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Re: How does gawk allocate memory for arrays?
From: |
Andrew J. Schorr |
Subject: |
Re: How does gawk allocate memory for arrays? |
Date: |
Mon, 30 May 2022 23:02:49 -0400 |
User-agent: |
Mutt/1.5.21 (2010-09-15) |
On Mon, May 30, 2022 at 09:46:09PM -0500, Ed Morton wrote:
> That's what I suspected and I was asking out of curiosity if anyone know what
> that size was and if the expansion occurs in chunks that are the same size as
> the original or different sizes.
>From str_array.c:
/* grow_table --- grow a hash table */
static void
grow_table(NODE *symbol)
{
BUCKET **old, **new;
BUCKET *chain, *next;
int i, j;
unsigned long oldsize, newsize, k;
unsigned long hash1;
/*
* This is an array of primes. We grow the table by an order of
* magnitude each time (not just doubling) so that growing is a
* rare operation. We expect, on average, that it won't happen
* more than twice. The final size is also chosen to be small
* enough so that MS-DOG mallocs can handle it. When things are
* very large (> 8K), we just double more or less, instead of
* just jumping from 8K to 64K.
*/
static const unsigned long sizes[] = {
13, 127, 1021, 8191, 16381, 32749, 65497,
131101, 262147, 524309, 1048583, 2097169,
4194319, 8388617, 16777259, 33554467,
67108879, 134217757, 268435459, 536870923,
1073741827
};
And int_array.c:grow_int_table appears to use the same sizes.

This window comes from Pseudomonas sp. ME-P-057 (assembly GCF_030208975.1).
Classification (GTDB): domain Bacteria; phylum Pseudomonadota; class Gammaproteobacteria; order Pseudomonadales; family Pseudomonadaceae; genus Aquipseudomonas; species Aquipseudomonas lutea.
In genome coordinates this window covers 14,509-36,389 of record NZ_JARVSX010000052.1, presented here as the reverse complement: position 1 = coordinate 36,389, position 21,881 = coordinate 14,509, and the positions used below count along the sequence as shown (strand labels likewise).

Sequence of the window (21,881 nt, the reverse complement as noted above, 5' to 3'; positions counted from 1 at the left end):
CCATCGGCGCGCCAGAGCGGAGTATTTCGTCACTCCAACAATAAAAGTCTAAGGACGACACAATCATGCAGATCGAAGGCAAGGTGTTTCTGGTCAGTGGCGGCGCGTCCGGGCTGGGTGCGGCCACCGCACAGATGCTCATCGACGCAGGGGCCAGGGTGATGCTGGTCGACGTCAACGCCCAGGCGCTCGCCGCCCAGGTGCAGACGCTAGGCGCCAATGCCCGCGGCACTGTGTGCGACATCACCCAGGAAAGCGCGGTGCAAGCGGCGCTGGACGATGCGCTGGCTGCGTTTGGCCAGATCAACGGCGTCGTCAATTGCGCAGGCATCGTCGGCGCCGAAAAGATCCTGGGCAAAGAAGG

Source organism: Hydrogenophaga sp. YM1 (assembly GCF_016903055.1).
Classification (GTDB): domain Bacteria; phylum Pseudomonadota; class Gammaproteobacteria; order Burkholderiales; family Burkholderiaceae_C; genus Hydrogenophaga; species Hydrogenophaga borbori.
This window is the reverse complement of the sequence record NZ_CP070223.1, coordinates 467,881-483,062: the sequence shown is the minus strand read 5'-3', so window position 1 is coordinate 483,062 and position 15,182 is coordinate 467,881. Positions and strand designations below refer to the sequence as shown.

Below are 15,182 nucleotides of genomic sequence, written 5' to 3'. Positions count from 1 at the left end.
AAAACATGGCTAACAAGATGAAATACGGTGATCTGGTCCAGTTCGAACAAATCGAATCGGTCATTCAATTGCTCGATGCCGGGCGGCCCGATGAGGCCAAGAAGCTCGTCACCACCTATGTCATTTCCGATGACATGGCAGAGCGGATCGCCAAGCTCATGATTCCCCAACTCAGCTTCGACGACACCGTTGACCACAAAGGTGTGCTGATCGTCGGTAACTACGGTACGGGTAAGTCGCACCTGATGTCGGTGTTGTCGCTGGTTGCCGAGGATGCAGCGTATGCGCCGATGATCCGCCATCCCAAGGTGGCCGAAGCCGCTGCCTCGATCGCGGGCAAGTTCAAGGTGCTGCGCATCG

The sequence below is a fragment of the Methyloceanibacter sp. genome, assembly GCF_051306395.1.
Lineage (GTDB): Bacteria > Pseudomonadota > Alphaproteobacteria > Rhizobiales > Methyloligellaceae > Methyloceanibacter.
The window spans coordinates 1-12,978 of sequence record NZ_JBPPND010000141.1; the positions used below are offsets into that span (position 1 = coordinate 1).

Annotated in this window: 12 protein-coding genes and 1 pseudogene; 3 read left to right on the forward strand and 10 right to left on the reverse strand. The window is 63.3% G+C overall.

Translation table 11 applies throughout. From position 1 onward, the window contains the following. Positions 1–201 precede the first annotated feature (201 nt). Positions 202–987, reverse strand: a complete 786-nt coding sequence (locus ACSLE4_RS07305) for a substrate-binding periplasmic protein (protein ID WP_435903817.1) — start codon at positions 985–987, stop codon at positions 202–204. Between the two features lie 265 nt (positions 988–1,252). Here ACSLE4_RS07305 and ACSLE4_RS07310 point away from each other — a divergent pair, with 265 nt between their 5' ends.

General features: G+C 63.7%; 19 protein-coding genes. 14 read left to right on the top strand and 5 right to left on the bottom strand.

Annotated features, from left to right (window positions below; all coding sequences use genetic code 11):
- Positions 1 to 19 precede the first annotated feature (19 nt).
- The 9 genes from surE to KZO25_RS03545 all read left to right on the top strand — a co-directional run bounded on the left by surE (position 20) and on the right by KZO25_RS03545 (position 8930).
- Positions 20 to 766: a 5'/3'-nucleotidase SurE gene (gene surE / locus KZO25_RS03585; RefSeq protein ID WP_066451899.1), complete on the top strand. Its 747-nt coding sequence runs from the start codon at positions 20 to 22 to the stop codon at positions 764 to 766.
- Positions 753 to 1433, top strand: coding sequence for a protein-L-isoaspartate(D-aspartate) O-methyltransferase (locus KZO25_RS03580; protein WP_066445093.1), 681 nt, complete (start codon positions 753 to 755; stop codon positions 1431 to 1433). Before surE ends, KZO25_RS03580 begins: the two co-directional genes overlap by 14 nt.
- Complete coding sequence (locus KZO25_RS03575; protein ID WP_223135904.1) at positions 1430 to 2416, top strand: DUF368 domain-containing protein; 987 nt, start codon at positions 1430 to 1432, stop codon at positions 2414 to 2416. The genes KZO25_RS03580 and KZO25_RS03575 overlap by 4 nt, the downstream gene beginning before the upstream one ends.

However, cint_array.c appears to have a different approach for
arrays of consecutive integers:
/*
* To store 2^n integers, allocate top-level array of size n, elements
* of which are 1-Dimensional (leaf-array) of geometrically increasing
* size (power of 2).
*
* [0] --> [ 0 ]
* [1] --> [ 1 ]
* |2| --> [ 2 | 3 ]
* |3| --> [ 4 | 5 | 6 | 7 ]
* |.|
* |k| --> [ 2^(k - 1)| ... | 2^k - 1 ]
* ...
*
* For a given integer n (> 0), the leaf-array is at 1 + floor(log2(n)).
*
* The idea for the geometrically increasing array sizes is from:
* Fast Functional Lists, Hash-Lists, Deques and Variable Length Arrays.
* Bagwell, Phil (2002).
* http://infoscience.epfl.ch/record/64410/files/techlists.pdf
*
* Disadvantage:
* Worst case memory waste > 99% and will happen when each of the
* leaf arrays contains only a single element. Even with consecutive
* integers, memory waste can be as high as 50%.
*
* Solution: Hashed Array Trees (HATs).
*
*/
If the subscripts are record numbers, then I guess the "cint" array
type is the relevant one.
Regards,
Andy